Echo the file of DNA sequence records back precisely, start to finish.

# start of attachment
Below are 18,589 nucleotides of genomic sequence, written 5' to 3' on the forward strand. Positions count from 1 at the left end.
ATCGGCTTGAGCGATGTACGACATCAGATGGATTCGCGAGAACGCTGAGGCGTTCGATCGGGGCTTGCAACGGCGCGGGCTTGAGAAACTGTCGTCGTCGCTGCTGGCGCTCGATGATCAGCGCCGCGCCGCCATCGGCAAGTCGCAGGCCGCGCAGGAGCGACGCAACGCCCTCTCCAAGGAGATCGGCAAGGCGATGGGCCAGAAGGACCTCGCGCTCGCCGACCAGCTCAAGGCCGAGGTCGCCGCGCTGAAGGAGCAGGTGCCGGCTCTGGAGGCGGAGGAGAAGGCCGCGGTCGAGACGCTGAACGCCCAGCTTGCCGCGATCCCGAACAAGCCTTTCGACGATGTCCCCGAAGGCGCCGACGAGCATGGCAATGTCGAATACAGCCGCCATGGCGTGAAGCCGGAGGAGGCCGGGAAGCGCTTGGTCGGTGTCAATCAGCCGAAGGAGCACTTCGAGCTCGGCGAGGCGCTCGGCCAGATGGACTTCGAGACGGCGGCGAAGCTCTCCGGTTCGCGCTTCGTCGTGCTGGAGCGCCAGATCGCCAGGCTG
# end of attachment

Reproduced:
Below are 18,589 nucleotides of genomic sequence, written 5' to 3' on the forward strand. Positions count from 1 at the left end.
ATCGGCTTGAGCGATGTACGACATCAGATGGATTCGCGAGAACGCTGAGGCGTTCGATCGGGGCTTGCAACGGCGCGGGCTTGAGAAACTGTCGTCGTCGCTGCTGGCGCTCGATGATCAGCGCCGCGCCGCCATCGGCAAGTCGCAGGCCGCGCAGGAGCGACGCAACGCCCTCTCCAAGGAGATCGGCAAGGCGATGGGCCAGAAGGACCTCGCGCTCGCCGACCAGCTCAAGGCCGAGGTCGCCGCGCTGAAGGAGCAGGTGCCGGCTCTGGAGGCGGAGGAGAAGGCCGCGGTCGAGACGCTGAACGCCCAGCTTGCCGCGATCCCGAACAAGCCTTTCGACGATGTCCCCGAAGGCGCCGACGAGCATGGCAATGTCGAATACAGCCGCCATGGCGTGAAGCCGGAGGAGGCCGGGAAGCGCTTGGTCGGTGTCAATCAGCCGAAGGAGCACTTCGAGCTCGGCGAGGCGCTCGGCCAGATGGACTTCGAGACGGCGGCGAAGCTCTCCGGTTCGCGCTTCGTCGTGCTGGAGCGCCAGATCGCCAGGCTG